Then Wendy became hooked. She says she ate one Krispy Kreme doughnut per day while pregnant with her daughter. She opts for the creme-filled varieties -- "the most fattening." Meanwhile, son Elliot favors the Chocolate Iced with Sprinkles, while daughter Amanda tends to like the Traditional Cake.

The couple, who originally met when they both attended Crossroads, negotiated to buy the franchise rights and moved out to California to set up shop in June 1998. They joined Wilshire Blvd. Temple, where their son attends pre-school.

There are 15 Krispy Kreme varieties to choose from, though the yeast-raised original glazed are best known. They're light and fluffy, fried in vegetable shortening, and best of all, they're hot and fresh. During "Hot Light Hours," a neon "Hot Doughnuts Now" sign lights up in the front window to announce that fresh batches are ready. At the Van Nuys store, these hours are from 6 a.m. to 11 a.m. and 5 p.m. to 11 p.m.

Once inside, customers can watch through a window as the stainless steel doughnut machine churns out about 250 dozen doughnuts per hour. "We've been cleaning nose prints off the glass all day!" says Roger, laughing.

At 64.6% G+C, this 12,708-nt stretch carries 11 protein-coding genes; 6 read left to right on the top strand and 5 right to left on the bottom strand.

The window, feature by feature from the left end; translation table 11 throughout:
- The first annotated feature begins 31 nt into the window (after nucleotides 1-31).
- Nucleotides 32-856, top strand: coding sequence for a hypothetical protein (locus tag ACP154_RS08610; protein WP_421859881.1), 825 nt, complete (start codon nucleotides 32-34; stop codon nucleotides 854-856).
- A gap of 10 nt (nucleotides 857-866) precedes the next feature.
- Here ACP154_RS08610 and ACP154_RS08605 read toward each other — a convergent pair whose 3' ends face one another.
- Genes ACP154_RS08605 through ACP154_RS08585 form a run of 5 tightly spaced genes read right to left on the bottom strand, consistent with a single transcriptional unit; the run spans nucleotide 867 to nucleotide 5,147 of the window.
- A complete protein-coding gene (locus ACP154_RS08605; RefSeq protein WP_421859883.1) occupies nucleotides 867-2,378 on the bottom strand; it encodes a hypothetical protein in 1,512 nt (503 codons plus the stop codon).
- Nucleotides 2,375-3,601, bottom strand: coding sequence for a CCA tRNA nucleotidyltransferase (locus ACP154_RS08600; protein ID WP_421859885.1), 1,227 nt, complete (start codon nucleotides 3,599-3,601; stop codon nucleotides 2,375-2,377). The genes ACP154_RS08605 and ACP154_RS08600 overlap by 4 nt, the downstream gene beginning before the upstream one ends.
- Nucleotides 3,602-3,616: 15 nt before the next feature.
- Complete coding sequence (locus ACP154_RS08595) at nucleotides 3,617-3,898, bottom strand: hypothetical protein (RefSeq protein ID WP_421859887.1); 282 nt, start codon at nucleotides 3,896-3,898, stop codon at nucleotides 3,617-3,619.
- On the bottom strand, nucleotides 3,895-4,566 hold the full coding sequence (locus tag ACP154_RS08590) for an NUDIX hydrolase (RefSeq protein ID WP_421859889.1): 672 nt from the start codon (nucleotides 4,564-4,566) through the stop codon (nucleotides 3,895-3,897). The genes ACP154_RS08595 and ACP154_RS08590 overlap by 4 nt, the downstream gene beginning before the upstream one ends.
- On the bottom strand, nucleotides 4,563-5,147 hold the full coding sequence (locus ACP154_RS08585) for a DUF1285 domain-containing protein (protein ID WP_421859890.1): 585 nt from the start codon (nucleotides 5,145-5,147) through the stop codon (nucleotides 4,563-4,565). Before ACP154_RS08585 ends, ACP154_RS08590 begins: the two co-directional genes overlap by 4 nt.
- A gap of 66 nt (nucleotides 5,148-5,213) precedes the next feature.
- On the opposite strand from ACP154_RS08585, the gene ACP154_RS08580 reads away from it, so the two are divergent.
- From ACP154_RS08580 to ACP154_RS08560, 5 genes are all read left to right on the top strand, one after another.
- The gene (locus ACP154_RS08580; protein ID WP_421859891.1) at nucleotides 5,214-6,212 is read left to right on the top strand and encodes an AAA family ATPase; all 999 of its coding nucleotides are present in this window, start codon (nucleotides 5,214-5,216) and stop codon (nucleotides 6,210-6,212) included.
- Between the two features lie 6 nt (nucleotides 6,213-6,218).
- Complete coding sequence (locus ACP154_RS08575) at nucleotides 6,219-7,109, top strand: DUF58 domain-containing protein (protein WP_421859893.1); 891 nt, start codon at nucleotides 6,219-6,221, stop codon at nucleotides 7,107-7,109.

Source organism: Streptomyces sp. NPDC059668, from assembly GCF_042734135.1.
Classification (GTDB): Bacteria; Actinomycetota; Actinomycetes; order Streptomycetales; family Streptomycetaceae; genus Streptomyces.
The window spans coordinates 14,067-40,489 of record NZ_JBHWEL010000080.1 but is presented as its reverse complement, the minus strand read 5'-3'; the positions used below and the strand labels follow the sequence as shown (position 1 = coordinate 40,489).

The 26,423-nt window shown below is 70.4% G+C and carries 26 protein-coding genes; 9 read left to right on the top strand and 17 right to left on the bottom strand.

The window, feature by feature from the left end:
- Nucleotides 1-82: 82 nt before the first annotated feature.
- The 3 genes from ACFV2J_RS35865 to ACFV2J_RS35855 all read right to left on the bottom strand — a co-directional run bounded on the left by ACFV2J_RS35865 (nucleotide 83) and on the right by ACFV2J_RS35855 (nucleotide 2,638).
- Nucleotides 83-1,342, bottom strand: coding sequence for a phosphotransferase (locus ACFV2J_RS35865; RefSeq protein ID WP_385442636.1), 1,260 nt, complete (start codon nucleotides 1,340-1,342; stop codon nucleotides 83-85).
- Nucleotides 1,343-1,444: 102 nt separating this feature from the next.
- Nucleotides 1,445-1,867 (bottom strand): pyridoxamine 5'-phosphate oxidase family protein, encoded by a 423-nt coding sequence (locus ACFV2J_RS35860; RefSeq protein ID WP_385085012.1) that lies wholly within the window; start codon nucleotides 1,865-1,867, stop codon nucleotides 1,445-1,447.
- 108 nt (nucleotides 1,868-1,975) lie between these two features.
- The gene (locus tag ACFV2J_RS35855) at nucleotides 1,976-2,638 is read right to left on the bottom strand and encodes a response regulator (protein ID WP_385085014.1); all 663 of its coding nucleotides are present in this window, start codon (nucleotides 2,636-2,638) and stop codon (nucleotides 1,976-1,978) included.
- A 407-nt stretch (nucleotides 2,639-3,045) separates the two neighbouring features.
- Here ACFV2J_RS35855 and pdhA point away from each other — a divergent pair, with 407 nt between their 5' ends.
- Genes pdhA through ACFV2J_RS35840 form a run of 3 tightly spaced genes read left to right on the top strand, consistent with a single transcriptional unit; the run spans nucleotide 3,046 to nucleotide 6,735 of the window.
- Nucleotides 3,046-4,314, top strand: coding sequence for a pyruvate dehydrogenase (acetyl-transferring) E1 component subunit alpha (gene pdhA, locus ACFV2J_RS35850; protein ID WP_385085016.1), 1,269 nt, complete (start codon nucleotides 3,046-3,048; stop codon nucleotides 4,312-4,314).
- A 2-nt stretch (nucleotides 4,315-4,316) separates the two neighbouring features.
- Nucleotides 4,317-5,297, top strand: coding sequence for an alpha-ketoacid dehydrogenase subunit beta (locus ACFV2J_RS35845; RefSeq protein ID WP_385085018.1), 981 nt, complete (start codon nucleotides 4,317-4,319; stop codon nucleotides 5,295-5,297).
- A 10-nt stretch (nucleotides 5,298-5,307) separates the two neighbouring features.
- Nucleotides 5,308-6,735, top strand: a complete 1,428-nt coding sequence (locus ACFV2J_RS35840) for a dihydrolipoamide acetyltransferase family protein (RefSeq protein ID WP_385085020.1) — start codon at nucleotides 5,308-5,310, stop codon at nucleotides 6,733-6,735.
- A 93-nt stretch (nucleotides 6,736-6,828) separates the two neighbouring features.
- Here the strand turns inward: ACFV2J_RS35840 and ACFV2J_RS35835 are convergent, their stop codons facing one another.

He explains that the bags of doughnut mix arrive from the Krispy Kreme distributor in North Carolina, and his staff combines the mix with water and yeast to form the dough. It's then placed in a pressurized machine that forces the dough through cutters to create round doughnut shapes. Human hands never touch the dough.

Once the doughnuts are formed, they're whisked onto trays into an airtight box where the dough rises. The doughnuts then travel along a conveyor belt and float across the fryer, like little bobbing life preservers. They are flipped automatically when they reach the middle, and are never submerged in the vegetable shortening. Cooking takes just 110 seconds, 55 seconds per side.

The doughnuts' journey is not complete, though, until the conveyor belt takes them to the waterfall of white glaze that drizzles over their new golden brown skins. The glaze sets as the doughnuts reach what Roger calls the "retail curve" - an actual curve in the conveyor belt where the staff stands waiting to box the doughnuts up for customers. You can't get any hotter or fresher than this.